“On the day of launched we posted in the [Facebook] group and sent an email out to our customers,” O'Loughlin says. “In 10 minutes our website had crashed, because our customers were so engaged with us.”

One of the benefits of the ShipStation solution is it enables customers to shop specific stores. This means not only are they able to minimise their shipping costs through buying from a single location, they can also stay connected with the same people from whom they have been shopping with in the physical locations.

“They know them personally, and a lot of people were looking at ways they could support them,” O’Loughlin says. “One of the things we do really well at Salvos Stores is look after our people, and that extends beyond our team members into the donors and our customers, and looking at how we can best support them.”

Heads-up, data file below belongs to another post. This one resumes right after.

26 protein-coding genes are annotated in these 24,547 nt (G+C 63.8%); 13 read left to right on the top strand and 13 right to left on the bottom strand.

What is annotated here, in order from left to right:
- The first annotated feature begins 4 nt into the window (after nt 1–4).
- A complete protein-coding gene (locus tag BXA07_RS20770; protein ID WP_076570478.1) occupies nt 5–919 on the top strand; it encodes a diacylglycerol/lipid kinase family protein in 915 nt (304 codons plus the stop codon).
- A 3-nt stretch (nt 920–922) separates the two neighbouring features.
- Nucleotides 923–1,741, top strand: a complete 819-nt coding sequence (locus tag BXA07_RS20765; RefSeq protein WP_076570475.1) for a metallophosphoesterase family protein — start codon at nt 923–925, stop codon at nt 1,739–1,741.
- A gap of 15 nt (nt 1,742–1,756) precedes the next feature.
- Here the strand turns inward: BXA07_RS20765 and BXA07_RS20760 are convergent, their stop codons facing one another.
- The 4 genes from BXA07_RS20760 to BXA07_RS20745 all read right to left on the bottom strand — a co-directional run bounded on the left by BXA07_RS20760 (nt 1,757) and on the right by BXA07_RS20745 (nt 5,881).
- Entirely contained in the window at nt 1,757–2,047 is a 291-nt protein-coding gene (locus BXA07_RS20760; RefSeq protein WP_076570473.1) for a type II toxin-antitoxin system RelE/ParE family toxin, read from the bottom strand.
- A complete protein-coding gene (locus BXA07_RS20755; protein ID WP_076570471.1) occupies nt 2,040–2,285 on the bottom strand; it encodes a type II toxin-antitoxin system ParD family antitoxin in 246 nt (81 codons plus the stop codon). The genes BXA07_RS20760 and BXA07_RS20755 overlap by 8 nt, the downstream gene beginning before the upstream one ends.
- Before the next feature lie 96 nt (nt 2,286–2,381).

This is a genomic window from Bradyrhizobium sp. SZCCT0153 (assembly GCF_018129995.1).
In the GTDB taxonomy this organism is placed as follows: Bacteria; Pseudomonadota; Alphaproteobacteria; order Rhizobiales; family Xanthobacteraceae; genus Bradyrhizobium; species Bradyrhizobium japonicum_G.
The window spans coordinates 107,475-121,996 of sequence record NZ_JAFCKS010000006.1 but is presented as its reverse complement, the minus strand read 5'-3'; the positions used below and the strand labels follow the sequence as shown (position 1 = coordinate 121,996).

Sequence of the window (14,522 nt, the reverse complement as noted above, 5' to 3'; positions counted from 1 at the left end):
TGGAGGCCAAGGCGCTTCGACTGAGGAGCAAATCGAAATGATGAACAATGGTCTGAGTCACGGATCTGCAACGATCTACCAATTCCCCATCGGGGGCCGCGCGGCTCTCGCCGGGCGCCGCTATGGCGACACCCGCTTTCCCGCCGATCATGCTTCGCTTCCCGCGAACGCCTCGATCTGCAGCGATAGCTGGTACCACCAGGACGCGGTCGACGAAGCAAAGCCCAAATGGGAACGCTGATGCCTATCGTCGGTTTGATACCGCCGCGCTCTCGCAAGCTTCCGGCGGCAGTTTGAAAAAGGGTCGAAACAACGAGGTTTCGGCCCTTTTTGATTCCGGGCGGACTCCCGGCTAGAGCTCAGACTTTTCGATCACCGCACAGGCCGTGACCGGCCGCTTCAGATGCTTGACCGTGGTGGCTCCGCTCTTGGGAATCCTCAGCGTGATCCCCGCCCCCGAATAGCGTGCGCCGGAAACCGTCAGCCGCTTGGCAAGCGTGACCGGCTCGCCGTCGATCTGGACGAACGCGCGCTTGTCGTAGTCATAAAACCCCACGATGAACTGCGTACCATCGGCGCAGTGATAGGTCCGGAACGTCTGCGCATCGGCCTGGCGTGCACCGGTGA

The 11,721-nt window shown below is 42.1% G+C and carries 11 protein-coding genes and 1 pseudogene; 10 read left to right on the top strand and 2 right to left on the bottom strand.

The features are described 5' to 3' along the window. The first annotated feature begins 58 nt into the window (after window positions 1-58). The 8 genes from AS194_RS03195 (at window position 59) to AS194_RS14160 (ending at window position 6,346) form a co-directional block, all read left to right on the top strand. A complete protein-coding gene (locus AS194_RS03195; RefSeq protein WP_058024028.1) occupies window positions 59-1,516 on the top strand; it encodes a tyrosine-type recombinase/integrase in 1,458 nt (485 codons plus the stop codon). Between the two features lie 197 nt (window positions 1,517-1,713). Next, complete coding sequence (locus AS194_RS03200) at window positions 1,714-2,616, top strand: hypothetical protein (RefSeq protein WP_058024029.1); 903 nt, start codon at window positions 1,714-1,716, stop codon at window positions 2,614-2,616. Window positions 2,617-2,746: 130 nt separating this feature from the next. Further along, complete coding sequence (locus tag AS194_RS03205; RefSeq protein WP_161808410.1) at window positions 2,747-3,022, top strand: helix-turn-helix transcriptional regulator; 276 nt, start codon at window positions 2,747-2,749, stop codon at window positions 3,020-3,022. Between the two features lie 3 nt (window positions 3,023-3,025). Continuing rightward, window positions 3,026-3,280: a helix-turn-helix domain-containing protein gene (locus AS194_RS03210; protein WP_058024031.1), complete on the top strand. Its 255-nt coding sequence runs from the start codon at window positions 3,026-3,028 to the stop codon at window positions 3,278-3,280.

O'Loughlin says her goal now is to continue growing the number of stores that are participating and the total listings, while also investigating how the digital platform might assist with other activities, such as donations. This will also include investments in marketing automation to support ongoing communication with customers who are shopping online.

“We can’t sit still,” she says. “We now have this great ecommerce offering and we need to continue to invest in that and look at the what the market is doing and how we can continue to catch up.

“I’m incredibly proud of the work that our teams have done to support this. It was a big shift for them, and they just got behind it 100 per cent.”